Once the injury-ravaged Los Angeles Dodgers get Matt Kemp, Andre Ethier and Mark Ellis back in the lineup and start scoring runs in bunches again, they'll probably look back at this recent offensive drought as nothing but a bad dream.

Right now, it's reached nightmarish proportions.

The Dodgers have lost a season-worst seven straight and been shut out five times in their last six games, including Saturday's 5-0 loss to Johan Santana and the New York Mets. They have produced only two runs in their last 57 innings.

Manager Don Mattingly's offense hasn't led at any point of a game since June 24 at Angel Stadium, when the Dodgers had a 2-0 advantage in the top of the second inning and saw Aaron Harang give up two runs in the bottom half.

"When you're not scoring runs, it's frustrating," said right fielder Scott Van Slyke, who has been filling in for the injured Ethier in right field the past three games. "I think it's just going to take one game where everyone's swinging the bat well to just kind of relax everybody and get things going.

"I mean, when you look at the Mets today, they got a double, got him over and got him in like three pitches. So when you're scoring runs, it looks easier than it actually is."

Nathan Eovaldi (0-5) has logged 41 innings in his seven starts this season, and his teammates have totaled just three runs while he's been in the game — giving him the lowest run support in the majors. The Dodgers have been on the losing end in every one of Eovaldi's outings, scoring fewer than three runs in six.

"I go out there not thinking about that," Eovaldi said. "I just try to compete, try not to let anybody score and give my team the best chance to win. We all know that it's going to be a challenge and a battle. You just try to make the best of it."

One night after knuckleballer R.A. Dickey held the Dodgers to three hits over eight innings in his 9-0 victory over Harang, Santana (6-4) had an identical line against a team that is in the depths of a 1-11 freefall that has seen the Dodgers go from five games ahead in the NL West to a game behind San Francisco. At one point, Los Angeles led by as many as 7½ games on May 27.

"I don't have a lot of answers," Mattingly said. "Some really tough days right now."

Eovaldi gave up five runs and seven hits in 5 1/3 innings and did not strike out a batter, after getting tagged for eight runs over five innings in an 8-0 loss last Monday at San Francisco.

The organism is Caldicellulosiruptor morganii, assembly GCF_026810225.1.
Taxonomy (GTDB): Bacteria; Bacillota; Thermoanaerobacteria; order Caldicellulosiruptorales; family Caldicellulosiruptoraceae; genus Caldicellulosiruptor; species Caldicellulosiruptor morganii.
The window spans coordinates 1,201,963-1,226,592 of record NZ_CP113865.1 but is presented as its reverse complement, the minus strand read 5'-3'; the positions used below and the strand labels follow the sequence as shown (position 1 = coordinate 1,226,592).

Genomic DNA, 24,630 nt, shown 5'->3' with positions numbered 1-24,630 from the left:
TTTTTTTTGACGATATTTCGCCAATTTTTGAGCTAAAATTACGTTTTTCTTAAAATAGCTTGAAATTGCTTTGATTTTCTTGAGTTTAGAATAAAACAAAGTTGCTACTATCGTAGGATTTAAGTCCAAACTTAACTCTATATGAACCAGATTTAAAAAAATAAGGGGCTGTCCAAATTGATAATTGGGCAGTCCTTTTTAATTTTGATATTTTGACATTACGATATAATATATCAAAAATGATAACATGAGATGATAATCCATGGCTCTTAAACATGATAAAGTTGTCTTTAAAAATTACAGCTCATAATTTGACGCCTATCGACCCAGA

The 22-year-old right-hander fell behind 2-0 on sacrifice flies by David Murphy in the second inning and Josh Thole in the fifth. In the sixth, Ike chased Eovaldi with his 11th homer, a towering drive to center field one pitch after intentional walk to David Wright with Andres Torres at third base.

"If we're going to succeed, that's how we're going to do it — by somebody else coming through when we need them," Mets manager Terry Collins said. "We've ridden the David Wright horse a lot. Right now, they're going to start pitching around him, so those other guys in the middle have got to start doing damage. And that's why we've won some baseball games recently."

When asked how much satisfaction he got from hitting a home run after a teammate was intentionally walked in front of him, Davis said: "Just hitting a home run is a great feeling. Hopefully I can continue to do some damage in situations like that, especially if other teams are going to walk David. Maybe toward the second half of the season, they'll start having to pitch to him."

Santana (6-4) threw 107 pitches, striking out three and walking two. The two-time AL Cy Young winner and four-time All-Star, who missed all of last season while recovering from shoulder surgery in September 2010, finished June 4-2 with a 2.77 ERA in six starts. Santana is 5-0 with A 0.50 ERA in five career starts against the Dodgers.

"After the second inning, he got better and better and better, and he got much better command of his fastball and his changeup," Collins said. "This is his best outing since the no-hitter."

In his fifth start since pitching the first no-hitter in Mets history on June 1 against St. Louis, Santana did not give up a hit between Dee Gordon's leadoff single in the first inning and Van Slyke's leadoff single in the eighth. Tony Gwynn Jr. singled two batters later and both runners advanced on Adam Kennedy's groundout. But Gordon grounded out to third.

NOTES: In every one of Santana's five starts since his no-hitter, he allowed a hit before recording his fourth out of the game. He gave up a two-run homer to the Yankees' Robinson Cano in the second inning, a two-run double in the second by Tampa Bay's Matt Joyce, a second-inning double by Baltimore's Matt Wieters, and a first-inning single by the Cubs' Alfonso Soriano. ... Saturday was the 50th anniversary of Sandy Koufax's first of four career no-hitters, a 5-0 victory over the Mets at Dodger Stadium. ... The Dodgers signed 18-year-old SS Corey Seager, the 18th overall pick in the draft and the brother of Seattle Mariners 3B Kyle Seager. ... Dodgers catcher A.J. Ellis picked off Torres at first base in the third inning.